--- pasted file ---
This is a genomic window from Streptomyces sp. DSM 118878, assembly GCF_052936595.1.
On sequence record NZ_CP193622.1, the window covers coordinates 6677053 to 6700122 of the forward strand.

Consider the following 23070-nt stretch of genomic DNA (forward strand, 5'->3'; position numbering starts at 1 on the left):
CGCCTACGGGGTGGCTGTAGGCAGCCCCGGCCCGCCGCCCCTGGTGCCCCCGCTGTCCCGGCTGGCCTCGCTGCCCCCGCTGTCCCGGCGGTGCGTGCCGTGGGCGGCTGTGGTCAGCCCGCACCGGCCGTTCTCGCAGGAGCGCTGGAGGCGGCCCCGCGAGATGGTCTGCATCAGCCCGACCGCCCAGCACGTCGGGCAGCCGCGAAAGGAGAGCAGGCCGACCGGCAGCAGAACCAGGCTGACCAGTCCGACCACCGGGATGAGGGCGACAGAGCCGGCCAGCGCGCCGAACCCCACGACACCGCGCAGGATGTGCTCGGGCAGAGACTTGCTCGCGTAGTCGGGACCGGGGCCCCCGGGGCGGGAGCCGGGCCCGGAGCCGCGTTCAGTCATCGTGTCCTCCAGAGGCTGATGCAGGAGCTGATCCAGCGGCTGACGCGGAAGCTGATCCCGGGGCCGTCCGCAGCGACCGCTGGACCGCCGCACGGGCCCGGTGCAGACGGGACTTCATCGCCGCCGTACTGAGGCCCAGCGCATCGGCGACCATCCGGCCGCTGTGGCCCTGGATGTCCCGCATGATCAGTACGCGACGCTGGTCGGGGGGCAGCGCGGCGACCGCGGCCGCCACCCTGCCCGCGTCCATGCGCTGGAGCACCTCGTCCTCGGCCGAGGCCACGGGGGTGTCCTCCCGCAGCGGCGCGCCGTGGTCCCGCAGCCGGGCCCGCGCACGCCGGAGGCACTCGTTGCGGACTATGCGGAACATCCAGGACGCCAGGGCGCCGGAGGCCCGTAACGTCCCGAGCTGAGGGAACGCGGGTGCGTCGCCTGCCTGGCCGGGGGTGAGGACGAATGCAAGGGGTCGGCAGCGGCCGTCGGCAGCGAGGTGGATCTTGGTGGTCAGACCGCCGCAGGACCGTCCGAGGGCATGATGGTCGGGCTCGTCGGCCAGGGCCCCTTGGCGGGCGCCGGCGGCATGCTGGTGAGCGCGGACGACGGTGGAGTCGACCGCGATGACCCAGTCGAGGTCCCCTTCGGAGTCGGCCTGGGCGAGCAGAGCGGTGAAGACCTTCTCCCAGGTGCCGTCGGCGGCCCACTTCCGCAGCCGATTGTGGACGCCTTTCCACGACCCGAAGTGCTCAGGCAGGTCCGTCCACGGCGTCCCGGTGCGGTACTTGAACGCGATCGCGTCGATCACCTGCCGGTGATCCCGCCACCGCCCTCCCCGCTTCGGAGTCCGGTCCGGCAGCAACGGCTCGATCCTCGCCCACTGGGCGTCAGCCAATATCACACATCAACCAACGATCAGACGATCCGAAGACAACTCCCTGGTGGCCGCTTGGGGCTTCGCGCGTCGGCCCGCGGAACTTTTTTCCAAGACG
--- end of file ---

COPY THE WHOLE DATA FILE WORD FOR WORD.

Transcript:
This is a genomic window from Streptomyces sp. DSM 118878, assembly GCF_052936595.1.
On sequence record NZ_CP193622.1, the window covers coordinates 6677053 to 6700122 of the forward strand.

Consider the following 23070-nt stretch of genomic DNA (forward strand, 5'->3'; position numbering starts at 1 on the left):
CGCCTACGGGGTGGCTGTAGGCAGCCCCGGCCCGCCGCCCCTGGTGCCCCCGCTGTCCCGGCTGGCCTCGCTGCCCCCGCTGTCCCGGCGGTGCGTGCCGTGGGCGGCTGTGGTCAGCCCGCACCGGCCGTTCTCGCAGGAGCGCTGGAGGCGGCCCCGCGAGATGGTCTGCATCAGCCCGACCGCCCAGCACGTCGGGCAGCCGCGAAAGGAGAGCAGGCCGACCGGCAGCAGAACCAGGCTGACCAGTCCGACCACCGGGATGAGGGCGACAGAGCCGGCCAGCGCGCCGAACCCCACGACACCGCGCAGGATGTGCTCGGGCAGAGACTTGCTCGCGTAGTCGGGACCGGGGCCCCCGGGGCGGGAGCCGGGCCCGGAGCCGCGTTCAGTCATCGTGTCCTCCAGAGGCTGATGCAGGAGCTGATCCAGCGGCTGACGCGGAAGCTGATCCCGGGGCCGTCCGCAGCGACCGCTGGACCGCCGCACGGGCCCGGTGCAGACGGGACTTCATCGCCGCCGTACTGAGGCCCAGCGCATCGGCGACCATCCGGCCGCTGTGGCCCTGGATGTCCCGCATGATCAGTACGCGACGCTGGTCGGGGGGCAGCGCGGCGACCGCGGCCGCCACCCTGCCCGCGTCCATGCGCTGGAGCACCTCGTCCTCGGCCGAGGCCACGGGGGTGTCCTCCCGCAGCGGCGCGCCGTGGTCCCGCAGCCGGGCCCGCGCACGCCGGAGGCACTCGTTGCGGACTATGCGGAACATCCAGGACGCCAGGGCGCCGGAGGCCCGTAACGTCCCGAGCTGAGGGAACGCGGGTGCGTCGCCTGCCTGGCCGGGGGTGAGGACGAATGCAAGGGGTCGGCAGCGGCCGTCGGCAGCGAGGTGGATCTTGGTGGTCAGACCGCCGCAGGACCGTCCGAGGGCATGATGGTCGGGCTCGTCGGCCAGGGCCCCTTGGCGGGCGCCGGCGGCATGCTGGTGAGCGCGGACGACGGTGGAGTCGACCGCGATGACCCAGTCGAGGTCCCCTTCGGAGTCGGCCTGGGCGAGCAGAGCGGTGAAGACCTTCTCCCAGGTGCCGTCGGCGGCCCACTTCCGCAGCCGATTGTGGACGCCTTTCCACGACCCGAAGTGCTCAGGCAGGTCCGTCCACGGCGTCCCGGTGCGGTACTTGAACGCGATCGCGTCGATCACCTGCCGGTGATCCCGCCACCGCCCTCCCCGCTTCGGAGTCCGGTCCGGCAGCAACGGCTCGATCCTCGCCCACTGGGCGTCAGCCAATATCACACATCAACCAACGATCAGACGATCCGAAGACAACTCCCTGGTGGCCGCTTGGGGCTTCGCGCGTCGGCCCGCGGAACTTTTTTCCAAGACG